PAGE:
Uefa has announced it will donate €4,000 (SFr6,600) to the Red Cross for every goal scored at next year's European Championship, co-hosted by Switzerland.
European football's governing body revealed on Wednesday that the all-Swiss International Committee of the Red Cross (ICRC) would be the official charity partner for Euro 2008 and that proceeds would go towards landmine victims in Afghanistan.
"This is a very important moment for us, to be able to show our attachment and commitment to the ICRC," said Uefa president Michel Platini.
"This collaboration began ten years ago and I am very happy that we have reached this agreement for Euro 2008 so that we can help raise money for the ICRC – with whom we share many values," Platini told swissinfo at the Uefa headquarters overlooking Lake Geneva.
He added that in that time more than SFr8 million ($7.15 million) had been raised. "This is not only something to be proud of for both our organisations – it is also important for the victims of armed conflicts around the world who this money has helped."
Jakob Kellenberger, president of the Geneva-based ICRC, said: "Although we are very different bodies, it is true that we have common values: respect for rules, a commitment to fair play and a spirit of openness and non-discrimination."
He told swissinfo: "If you take the popularity of football, it's great for people to see that an organisation such as Uefa is standing behind a very different organisation such as the ICRC."
The partnership's core enterprise for Euro 2008, which will be held between June 7 and 29 at eight venues in Austria and Switzerland, is a fundraising campaign called "Score for the Red Cross".
This lets football fans buy virtual goals for their teams online. A table system at www.scorefortheredcross.org will then show which countries have the most generous fans as the tournament progresses.
Uefa will also make a contribution by giving €4,000 to the ICRC for each goal scored during the competition. During Euro 2004 in Portugal 77 goals were scored, excluding penalties, which would have amounted to €308,000.
Various other promotional activities are planned, including the sale of red mascot bracelets.
"The main aim is to get people involved and of course to buy artificial limbs for the victims of anti-personnel mines in Afghanistan," William Gaillard, director of communications at Uefa, told swissinfo.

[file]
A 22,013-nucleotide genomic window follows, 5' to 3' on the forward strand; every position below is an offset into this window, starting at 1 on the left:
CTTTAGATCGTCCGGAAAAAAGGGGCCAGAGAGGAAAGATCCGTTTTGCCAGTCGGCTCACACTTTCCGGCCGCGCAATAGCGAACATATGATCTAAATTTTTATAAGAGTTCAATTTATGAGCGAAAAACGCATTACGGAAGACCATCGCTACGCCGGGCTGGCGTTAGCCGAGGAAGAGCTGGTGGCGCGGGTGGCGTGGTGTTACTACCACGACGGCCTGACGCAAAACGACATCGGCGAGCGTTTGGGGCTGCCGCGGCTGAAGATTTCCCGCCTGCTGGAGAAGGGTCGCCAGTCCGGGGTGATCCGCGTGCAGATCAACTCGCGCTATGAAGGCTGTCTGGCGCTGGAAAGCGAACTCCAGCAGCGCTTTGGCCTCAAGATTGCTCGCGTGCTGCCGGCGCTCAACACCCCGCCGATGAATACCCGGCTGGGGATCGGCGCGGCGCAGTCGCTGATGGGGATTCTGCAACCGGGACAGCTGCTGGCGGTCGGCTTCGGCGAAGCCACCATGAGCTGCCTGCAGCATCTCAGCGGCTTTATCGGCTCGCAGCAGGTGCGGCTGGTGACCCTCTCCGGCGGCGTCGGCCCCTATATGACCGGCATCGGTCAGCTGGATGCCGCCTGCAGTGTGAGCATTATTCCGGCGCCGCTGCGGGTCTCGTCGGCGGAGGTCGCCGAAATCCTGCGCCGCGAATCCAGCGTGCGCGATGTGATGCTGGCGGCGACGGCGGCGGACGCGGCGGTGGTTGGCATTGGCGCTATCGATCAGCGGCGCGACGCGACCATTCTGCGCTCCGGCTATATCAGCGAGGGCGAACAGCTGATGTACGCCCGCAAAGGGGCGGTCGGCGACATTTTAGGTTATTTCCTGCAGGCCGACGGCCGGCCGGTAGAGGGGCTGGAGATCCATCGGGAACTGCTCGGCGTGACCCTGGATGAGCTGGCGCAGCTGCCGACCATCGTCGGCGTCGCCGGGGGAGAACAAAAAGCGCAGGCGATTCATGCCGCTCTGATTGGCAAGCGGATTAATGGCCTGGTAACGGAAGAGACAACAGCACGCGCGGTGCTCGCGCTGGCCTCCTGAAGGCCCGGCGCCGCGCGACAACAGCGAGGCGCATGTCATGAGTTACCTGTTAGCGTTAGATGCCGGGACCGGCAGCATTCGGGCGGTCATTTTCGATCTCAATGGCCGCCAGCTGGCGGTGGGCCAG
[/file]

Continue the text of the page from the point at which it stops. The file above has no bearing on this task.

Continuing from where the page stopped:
Gaillard says raising people's awareness shouldn't be too difficult. "Football is so popular that anything you associate with it tends to get into the limelight."
He cites the Uefa programme against racism, which he says has done more to combat racism than anything else "because children are aware that the great stars who they love are involved in the campaign against racism".
"As role models football players can play a tremendous part in making people more aware of these issues," he said.
"We cannot solve the world's problems but we can make people aware of them."
Benefit of sport
Kellenberger agreed. "I do not think sport can solve humanitarian problems – you solve those by caring for the wounded in hospitals and by providing drinking water in the desert and so on – but I think you can use sport as one of the tools to prevent conflict."
He added: "Once armed conflict has broken out it is only concrete humanitarian aid that will help people, but sport can help prevent that."
Kellenberger said he had recently been talking to a member of his staff about a small city in the Darfur region of Sudan. "She said: 'As long as the children in the city were playing football, you could assume that the situation was not that serious; but the day mothers did not let them leave the house to play football, you knew the tension was much worse'."
swissinfo, Thomas Stephens in Nyon
Uefa's close partnership with the ICRC was launched with support for the latter's anti-landmine campaign in 1997. After it became a part of Uefa's partnership portfolio in 2002, the ICRC shifted the focus onto children in war.
As Uefa's charity partner for Euro 2004, the ICRC and Uefa ran a joint campaign that used referees at the tournament to raise awareness of the fact that there are rules even in war, and that these rules need to be respected to protect the vulnerable, especially children.
The campaign will receive a massive platform at Euro 2008. Six million visitors are expected in Austria and Switzerland, and the huge media coverage of the tournament will help guarantee the activities maximum exposure.
Switzerland will co-host the Euro 2008 championships, the second time the country has staged a major football tournament, after the 1954 World Cup.
The qualifying phase of the tournament began in autumn 2006 and will end on November 21, 2007. Co-hosts Austria and Switzerland qualify automatically.
The winners and runners-up in the seven qualifying groups – 16 teams - will go through to the Euro 2008 final round. A draw will take place in Lucerne on December 2, 2007 to decide the composition of the groups for the finals.
15 of the 31 Euro 2008 matches will be played in Switzerland and 16 in Austria. Switzerland will play the opening match of the tournament at Basel's St Jakob's Park on June 7. The final will be in Vienna on June 29.
Swiss stadiums: Zurich - Letzigrund (30,000 seats); Basel - St Jakob's Park (40,000); Bern - Stade de Suisse (30,000); Geneva - Stade de Genève (30,000 seats).
A Federal Sport Office report in May reckoned the event could generate revenue of SFr1.5 billion ($1.24 billion) with profits of SFr860 million for the country.